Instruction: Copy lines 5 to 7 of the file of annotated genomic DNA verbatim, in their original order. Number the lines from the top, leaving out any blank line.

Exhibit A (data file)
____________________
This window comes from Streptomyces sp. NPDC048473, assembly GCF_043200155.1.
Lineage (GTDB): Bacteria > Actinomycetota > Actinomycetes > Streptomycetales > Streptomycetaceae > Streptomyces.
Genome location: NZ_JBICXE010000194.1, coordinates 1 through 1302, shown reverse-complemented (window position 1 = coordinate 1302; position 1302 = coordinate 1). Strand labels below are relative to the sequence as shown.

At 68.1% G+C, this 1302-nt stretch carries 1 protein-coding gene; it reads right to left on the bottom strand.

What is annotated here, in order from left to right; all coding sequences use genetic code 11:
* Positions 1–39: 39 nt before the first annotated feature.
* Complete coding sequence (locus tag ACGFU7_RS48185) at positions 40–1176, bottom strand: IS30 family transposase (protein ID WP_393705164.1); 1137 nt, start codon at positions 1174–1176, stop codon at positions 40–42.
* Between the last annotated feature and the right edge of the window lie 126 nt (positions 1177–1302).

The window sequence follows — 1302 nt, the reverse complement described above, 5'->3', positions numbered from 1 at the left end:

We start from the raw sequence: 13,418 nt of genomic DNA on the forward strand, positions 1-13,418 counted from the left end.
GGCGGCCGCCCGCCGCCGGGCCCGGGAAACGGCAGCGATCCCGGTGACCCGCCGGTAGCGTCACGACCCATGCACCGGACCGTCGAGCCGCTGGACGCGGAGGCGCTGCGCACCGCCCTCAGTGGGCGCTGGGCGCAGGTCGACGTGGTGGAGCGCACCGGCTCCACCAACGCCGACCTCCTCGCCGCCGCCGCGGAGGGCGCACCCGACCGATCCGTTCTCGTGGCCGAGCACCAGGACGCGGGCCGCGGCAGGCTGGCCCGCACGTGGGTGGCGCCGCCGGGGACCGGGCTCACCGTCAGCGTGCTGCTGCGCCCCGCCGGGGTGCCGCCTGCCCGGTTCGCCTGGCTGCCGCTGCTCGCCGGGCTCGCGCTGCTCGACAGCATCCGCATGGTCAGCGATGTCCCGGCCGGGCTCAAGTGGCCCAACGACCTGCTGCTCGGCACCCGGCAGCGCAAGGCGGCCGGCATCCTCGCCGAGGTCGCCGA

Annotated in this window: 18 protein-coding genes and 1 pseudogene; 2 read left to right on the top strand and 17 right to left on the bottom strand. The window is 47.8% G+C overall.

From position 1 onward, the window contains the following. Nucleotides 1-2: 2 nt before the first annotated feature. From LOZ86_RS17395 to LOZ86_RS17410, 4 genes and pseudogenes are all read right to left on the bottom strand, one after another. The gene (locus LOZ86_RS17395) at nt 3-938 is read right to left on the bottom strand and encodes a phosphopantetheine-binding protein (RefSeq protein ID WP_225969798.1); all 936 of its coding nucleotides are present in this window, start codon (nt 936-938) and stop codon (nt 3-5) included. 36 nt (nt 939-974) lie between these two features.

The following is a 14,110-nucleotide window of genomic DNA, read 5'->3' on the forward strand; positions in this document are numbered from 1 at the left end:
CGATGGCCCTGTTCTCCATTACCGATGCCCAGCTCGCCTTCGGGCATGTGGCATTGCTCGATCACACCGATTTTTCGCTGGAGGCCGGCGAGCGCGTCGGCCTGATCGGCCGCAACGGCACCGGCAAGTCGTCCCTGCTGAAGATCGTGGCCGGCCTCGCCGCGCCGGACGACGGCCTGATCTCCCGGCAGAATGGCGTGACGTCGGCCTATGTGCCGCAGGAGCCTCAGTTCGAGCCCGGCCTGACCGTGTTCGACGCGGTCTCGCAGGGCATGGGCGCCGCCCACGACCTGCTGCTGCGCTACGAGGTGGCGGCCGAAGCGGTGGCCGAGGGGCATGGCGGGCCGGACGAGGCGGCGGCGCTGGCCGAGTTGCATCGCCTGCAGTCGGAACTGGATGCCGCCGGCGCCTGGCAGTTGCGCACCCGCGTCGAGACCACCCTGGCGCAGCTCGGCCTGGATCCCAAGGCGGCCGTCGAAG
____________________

What is annotated here, in order from left to right; all coding sequences use genetic code 11:
* Positions 1–39: 39 nt before the first annotated feature.
* Complete coding sequence (locus tag ACGFU7_RS48185) at positions 40–1176, bottom strand: IS30 family transposase (protein ID WP_393705164.1); 1137 nt, start codon at positions 1174–1176, stop codon at positions 40–42.